If you spend any time traversing the well-groomed streets of Arcadia, you know Buck &Rider. The upscale seafood-centric restaurant lights up a corner of 44th Street and Camelback Road with its electric-blue marquee sign, radiating the sort of magnetic presence of a place that is frequented nightly, and often, by a steady flow of diners.
It would not be a controversial statement to say that Buck &Rider is yet another hit concept from LGO Hospitality, the local restaurant group behind beloved Arcadia haunts like LGO Grocery & Pizzeria, Chelsea’s Kitchen, and Ingo’s Tasty Food. This is arguably the group’s most ambitious restaurant to date, a built-from-the-ground-up concept that, when it opened last fall, promised to deliver a top-notch supply of fresh seafood, shellfish in particular, to metro Phoenix.
On this front, the restaurant delivers marvelously. This is the place to go for the luxury of an afternoon spent crowded around an aluminum platter of chilled oysters — oysters are regularly flown in from waters as far-flung as New Zealand, and the selection changes daily. They are nicely shucked to order, served with all the sauces and accoutrements you could hope for, and the fresh bivalves ripple with all the sweetness and brininess of the South Pacific, or wherever they might have been recently netted.
To sit at Abby’s Oyster Bar, then — the handsome, well-stocked raw bar situated inside the Buck &Rider dining room — with a tray of fresh oysters on ice and a glass of white wine at your side, is to feel something like royalty, Phoenix-style. It’s somewhat akin to the feeling of plucking a fat, juicy navel orange from a citrus tree in December, or strolling across the fine emerald gloss of a newly manicured golf course in the middle of the desert. It’s an unnatural abundance, but one that has proven too hard for us to resist.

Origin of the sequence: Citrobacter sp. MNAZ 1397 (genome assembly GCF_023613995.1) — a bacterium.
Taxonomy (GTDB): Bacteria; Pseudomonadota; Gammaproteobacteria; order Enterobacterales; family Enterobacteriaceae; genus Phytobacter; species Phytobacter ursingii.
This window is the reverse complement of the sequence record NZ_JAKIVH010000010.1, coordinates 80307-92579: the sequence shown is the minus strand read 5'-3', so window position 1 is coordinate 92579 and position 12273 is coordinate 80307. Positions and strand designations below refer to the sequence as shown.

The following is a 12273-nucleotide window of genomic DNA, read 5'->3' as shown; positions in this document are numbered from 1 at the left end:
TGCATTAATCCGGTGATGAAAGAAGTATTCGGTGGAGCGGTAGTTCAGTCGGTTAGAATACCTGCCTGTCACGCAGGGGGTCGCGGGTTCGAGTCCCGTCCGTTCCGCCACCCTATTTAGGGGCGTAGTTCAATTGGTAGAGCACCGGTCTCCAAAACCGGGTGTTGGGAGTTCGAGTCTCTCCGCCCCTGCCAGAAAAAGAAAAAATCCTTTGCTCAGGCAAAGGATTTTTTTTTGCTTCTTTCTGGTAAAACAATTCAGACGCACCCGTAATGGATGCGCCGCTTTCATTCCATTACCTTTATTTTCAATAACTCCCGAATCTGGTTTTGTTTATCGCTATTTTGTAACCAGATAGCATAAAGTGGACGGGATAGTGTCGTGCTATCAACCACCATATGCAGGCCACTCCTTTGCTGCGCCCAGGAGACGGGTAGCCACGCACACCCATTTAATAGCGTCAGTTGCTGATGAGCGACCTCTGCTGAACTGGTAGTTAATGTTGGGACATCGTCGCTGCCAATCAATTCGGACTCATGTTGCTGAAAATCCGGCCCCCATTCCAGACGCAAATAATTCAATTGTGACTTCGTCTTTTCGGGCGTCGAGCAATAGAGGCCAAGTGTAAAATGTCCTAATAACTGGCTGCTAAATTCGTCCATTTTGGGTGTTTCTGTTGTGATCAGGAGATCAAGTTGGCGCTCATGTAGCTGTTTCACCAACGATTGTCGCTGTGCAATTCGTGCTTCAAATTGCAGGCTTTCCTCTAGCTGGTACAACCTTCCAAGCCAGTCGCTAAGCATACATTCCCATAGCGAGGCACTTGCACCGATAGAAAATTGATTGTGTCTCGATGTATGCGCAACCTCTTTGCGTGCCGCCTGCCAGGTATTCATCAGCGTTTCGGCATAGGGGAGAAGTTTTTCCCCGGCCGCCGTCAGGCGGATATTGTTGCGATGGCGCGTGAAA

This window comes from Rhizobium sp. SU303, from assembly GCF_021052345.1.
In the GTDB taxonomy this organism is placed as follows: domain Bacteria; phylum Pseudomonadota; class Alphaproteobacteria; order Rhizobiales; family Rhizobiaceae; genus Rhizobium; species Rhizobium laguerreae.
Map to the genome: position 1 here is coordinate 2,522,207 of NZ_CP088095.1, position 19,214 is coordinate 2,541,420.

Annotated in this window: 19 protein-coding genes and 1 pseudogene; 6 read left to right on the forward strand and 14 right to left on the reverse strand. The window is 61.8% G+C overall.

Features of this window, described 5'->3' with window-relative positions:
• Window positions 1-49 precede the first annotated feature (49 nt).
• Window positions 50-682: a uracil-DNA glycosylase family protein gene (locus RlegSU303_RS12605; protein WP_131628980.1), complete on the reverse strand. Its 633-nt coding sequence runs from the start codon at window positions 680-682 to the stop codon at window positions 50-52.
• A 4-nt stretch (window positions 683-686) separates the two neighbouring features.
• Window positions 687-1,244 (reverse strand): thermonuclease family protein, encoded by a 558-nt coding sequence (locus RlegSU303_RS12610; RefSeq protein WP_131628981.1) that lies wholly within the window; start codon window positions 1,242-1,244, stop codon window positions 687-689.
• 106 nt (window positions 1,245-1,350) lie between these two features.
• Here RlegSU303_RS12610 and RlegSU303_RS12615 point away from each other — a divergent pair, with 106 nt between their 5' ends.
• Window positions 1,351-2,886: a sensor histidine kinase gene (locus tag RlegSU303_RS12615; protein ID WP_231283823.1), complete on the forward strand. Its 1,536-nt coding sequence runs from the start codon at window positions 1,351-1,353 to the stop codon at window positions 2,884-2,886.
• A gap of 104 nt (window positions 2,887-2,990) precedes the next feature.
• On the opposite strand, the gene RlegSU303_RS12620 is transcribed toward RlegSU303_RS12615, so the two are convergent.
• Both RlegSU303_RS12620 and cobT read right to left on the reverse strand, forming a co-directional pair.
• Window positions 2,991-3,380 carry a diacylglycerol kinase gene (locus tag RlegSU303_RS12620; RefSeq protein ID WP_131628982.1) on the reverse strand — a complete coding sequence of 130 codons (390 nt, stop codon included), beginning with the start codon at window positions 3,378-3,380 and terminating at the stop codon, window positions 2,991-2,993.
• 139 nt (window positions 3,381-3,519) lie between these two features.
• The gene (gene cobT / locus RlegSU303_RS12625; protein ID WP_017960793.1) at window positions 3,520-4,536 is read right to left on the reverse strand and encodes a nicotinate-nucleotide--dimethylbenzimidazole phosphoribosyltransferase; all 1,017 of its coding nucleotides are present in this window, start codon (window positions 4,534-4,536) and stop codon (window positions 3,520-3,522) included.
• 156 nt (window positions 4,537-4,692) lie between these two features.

So, while the simple yet highly prized pleasure of feasting on fresh oysters, Maine lobster, jumbo Gulf shrimp, and Alaskan king crab, among others, is in steady supply at Abby’s Oyster Bar, that is but a sliver of the Buck &Rider experience. Most of what you’ll find on the Buck &Rider menu is an array of surf-and-turf dishes. And only a few of these dishes, unfortunately, offer the same kind of thrills you might find at the raw bar.
Still, there is a different kind of joy to experience at Buck &Rider, which is the small but palpable thrill of just being in the thick of it all. From the outside, if you didn’t know any better, you might confuse the restaurant’s modern, angular design — modeled after a real-life house located in a “swanky” Australian beach town, according to the Buck &Rider website — for a sleeker, hipper version of your neighborhood Outback Steakhouse. Inside, though, Buck &Rider paints the sort of lively, high-toned impression that most chain places can’t match.
There’s the dining room, a labyrinth of tufted leather booths, bright modern pop art juxtaposed against 19th-century William Morris wallpaper, glossy tropical plants in massive pots and wintery faux trees in burlap sacks, and a glittering chandelier suspended over a tall, stone fireplace, which looks as if it might belong in the lobby of an upscale European winter lodge. The total effect is eclectic, if somewhat disjointed. But most of all, it’s deeply polished and unabashedly stylish.
Throw in a small army of youthful servers in crisp white shirts and suspenders, who zip around the somewhat cavernous dining room while balancing chilled oyster platters and bottles of wine, and you’ve got yourself a lively scene. The room can get loud and chaotic at peak dinner hours, but rather than detract from the experience, the near-constant buzz in the air only seems to reinforce the idea that you are in the right place.
Of course, you cannot feed on ambiance and cocktails alone, so there’s the menu, which is divided into neat sections: sushi, a small plate “Provisions” menu, seafood salads, and a “Sea & Pasture” menu of entrées.